Dandelions are a versatile herb, not a pesky weed that overtakes your property.
Dandelions have a terrible reputation for being the pesky weeds that pop up between sidewalk cracks. Homeowners spray them with weed killer, but they have no idea what those yellow flowers have dozens of health benefits. Dandelions are a known edible; the greens make fantastic additions to salads. There is no reason to kill them. Instead, pick one of these ways to use dandelions.
10 Ways to Use Dandelions
- Dandelion Root Coffee
Yes, dandelion roots can be used to make coffee. Dandelion is a caffeine-free blend that is similar to instant coffee. It tastes and looks very similar to coffee. You can find directions here to make dandelion coffee from the roots right in your front yard. The process can be lengthy, but it is free and healthy. Save this one for your SHTF scenario!
- Dandelion Infused Oil
Dandelions have fantastic health benefits such as offering pain-relieving properties. If you want to tap into that property for your sore muscles and aches, an infused oil is the way to go. Fill a jar with dried dandelion flowers and then cover the flowers with your favorite oil such as almond or olive oil. Let it set in a sunny location for several weeks. Then, strain and use the oil on your skin.
- Dandelion Wine
These flowers make a delicious, sweet wine for cheap. Make sure you only use the petals. You are going to need a lot of flowers, so send your kids out to pick as many as possible. If you use the greens, your wine will turn bitter and gross. The process may take time, but it makes fantastic gifts and a way to build up your homemade wine stash.
- Dandelion Flower Salve
The dandelion infused oil you made before can be used to create a salve. Dandelion salve is excellent for sore muscles, achy joints or chapped skin. If you work with your hands a lot, it is an excellent addition to your medicine cabinet.
- Dandelion Jelly
You can use those pesky weeds to create a unique jelly that your friends and family will love. The flavor will remind you slightly of honey. You do need about ten cups – yes cups – of dandelion blossoms. That means you only want the blossoms and no parts of the stem. Just like for dandelion wine, the stems will infuse a bitter, unpleasant taste. Once you pick the flowers and snip the blossoms, you will end up with about four cups of petals.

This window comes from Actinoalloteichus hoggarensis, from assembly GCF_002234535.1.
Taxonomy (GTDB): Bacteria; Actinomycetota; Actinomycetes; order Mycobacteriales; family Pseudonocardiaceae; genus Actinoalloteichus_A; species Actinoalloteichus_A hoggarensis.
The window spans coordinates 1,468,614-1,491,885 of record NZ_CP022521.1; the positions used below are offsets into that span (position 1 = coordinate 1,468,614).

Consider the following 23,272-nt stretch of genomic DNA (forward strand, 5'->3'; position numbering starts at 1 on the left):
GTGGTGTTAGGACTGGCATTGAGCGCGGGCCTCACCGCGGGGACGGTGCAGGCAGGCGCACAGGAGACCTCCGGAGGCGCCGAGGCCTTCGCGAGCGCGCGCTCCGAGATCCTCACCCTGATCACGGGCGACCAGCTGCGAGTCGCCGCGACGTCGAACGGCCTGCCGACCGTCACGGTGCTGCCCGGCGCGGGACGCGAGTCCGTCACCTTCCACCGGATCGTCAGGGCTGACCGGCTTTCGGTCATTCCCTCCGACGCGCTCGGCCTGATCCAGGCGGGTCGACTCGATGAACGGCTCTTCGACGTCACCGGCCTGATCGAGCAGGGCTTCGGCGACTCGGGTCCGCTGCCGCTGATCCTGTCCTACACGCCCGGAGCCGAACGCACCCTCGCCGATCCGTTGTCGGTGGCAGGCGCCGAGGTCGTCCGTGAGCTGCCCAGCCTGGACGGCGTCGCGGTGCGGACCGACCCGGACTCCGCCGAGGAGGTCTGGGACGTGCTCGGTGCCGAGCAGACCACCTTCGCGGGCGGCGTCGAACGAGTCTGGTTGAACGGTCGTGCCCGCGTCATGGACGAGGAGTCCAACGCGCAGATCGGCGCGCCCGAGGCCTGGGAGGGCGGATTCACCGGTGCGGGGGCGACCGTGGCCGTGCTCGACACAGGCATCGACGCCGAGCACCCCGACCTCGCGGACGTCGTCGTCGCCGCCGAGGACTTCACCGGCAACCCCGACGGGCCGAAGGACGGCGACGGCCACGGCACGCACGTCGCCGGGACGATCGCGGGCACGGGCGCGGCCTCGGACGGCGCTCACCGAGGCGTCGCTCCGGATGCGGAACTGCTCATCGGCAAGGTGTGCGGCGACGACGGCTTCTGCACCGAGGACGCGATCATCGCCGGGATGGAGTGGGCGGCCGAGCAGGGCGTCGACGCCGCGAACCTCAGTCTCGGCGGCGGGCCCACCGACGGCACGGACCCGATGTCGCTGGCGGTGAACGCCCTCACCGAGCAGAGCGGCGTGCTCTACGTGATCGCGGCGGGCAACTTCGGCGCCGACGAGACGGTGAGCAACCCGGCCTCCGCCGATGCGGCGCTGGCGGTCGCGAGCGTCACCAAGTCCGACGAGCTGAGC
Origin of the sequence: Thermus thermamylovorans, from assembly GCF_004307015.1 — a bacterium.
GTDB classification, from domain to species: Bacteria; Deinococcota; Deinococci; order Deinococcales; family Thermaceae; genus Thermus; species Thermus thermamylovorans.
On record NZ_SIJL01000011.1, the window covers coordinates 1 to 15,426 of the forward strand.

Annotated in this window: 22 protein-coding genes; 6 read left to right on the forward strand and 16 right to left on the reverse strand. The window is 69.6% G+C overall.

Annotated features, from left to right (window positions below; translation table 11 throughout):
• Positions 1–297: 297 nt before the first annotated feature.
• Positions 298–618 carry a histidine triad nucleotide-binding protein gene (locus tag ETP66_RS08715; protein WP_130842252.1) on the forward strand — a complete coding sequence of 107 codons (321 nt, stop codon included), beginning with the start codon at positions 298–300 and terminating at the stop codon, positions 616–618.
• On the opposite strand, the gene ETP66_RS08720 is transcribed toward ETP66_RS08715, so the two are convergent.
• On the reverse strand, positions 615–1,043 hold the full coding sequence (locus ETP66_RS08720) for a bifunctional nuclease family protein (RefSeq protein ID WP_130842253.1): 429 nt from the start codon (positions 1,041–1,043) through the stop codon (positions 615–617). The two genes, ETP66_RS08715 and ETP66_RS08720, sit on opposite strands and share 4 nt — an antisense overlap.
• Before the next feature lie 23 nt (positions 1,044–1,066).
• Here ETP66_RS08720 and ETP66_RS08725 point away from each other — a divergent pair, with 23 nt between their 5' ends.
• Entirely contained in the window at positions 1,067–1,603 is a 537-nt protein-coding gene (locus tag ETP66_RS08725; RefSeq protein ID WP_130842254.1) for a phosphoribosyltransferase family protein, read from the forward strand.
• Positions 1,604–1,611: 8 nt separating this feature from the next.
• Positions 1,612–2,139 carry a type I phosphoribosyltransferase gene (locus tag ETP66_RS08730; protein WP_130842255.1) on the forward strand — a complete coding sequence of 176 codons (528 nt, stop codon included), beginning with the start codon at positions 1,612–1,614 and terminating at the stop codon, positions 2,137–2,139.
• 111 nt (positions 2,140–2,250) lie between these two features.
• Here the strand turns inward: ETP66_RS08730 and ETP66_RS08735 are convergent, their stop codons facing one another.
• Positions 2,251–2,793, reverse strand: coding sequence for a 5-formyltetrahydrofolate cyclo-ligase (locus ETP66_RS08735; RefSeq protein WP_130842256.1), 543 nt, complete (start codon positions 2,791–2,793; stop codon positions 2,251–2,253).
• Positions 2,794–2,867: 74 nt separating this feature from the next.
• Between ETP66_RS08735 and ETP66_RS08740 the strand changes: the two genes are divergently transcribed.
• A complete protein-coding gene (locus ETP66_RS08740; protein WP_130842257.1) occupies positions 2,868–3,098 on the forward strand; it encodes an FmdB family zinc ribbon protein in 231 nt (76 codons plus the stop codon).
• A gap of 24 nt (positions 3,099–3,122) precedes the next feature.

- Dandelion Soap
Dandelion soap is a favorite, seasonal choice for soap makers, but you can learn how to make it yourself at home. Honey and dandelions go hand in hand, and it is useful if you have persistent skin issues. Dandelion soap works terrific for eczema and psoriasis.
- Dandelion Blossom Cookies
The kids will be in for a surprise when you tell them that their cookies include dandelion blossoms. Dandelions are edible and offer health benefits, so why not use them in a cookie form? Give this recipe a try and see what you think! Dandelions are free, so it’s worth a try!
- Dandelion Tea
You can make dandelion tea with fresh flowers and leaves. You pack them into a mason jar and pour boiling water over the top. Then, you allow the tea to infuse and cool so you can drink it.
Dandelion tea helps to purify and detoxify the blood. It also can help relieve acne and constipation. Be careful if you have any ulcers or chronic health issues. It does have a laxative and diuretic properties, so you don’t want to drink too much too often.
If you decide to make dandelion soap, you can use dandelion tea in those as well!
- Cook Them Up!
Dandelion leaves can be cooked and added to any dish like spinach. Instead of using spinach in your quiche or scrambled eggs, use the cooked dandelion leaves. Make sure that you select dandelions from your land so that you can be sure they weren’t sprayed with any weed killer.
You can add dandelions to almost any dish that you want! The leaves can be used as a replacement in fresh salads for spinach or other greens. Be creative and try them in as many dishes as you can throughout the spring.
- Dandelion Vinegar
Dandelions are a source of minerals like potassium, magnesium, and iron. If you want to extract those minerals, consider making a dandelion vinegar.
All you need is dandelion flowers with their leaves and stems. Fill a mason jar with washed, fresh dandelion blossoms and leaves. Then, pour apple cider vinegar over the top until the jar is full. Cover and let the jar and let it sit for four to six weeks. Once you strain it, you can use the dandelion vinegar immediately.
You can use dandelion vinegar as a hair rinse or on your bug bites. Try adding it to your bath with Epsom salt to help relieve any sore muscles. You also can mix the vinegar with oil and other herbs to create a unique and delicious salad vinaigrette.
Dandelions are a versatile herb, not a pesky weed that overtakes your property. Don’t be like everyone else and kill them off! Instead, use dandelions to your advantage this spring. Make several jars of infused oil and dry the flowers for tea. Dandelions are free and useful; what more can you want?
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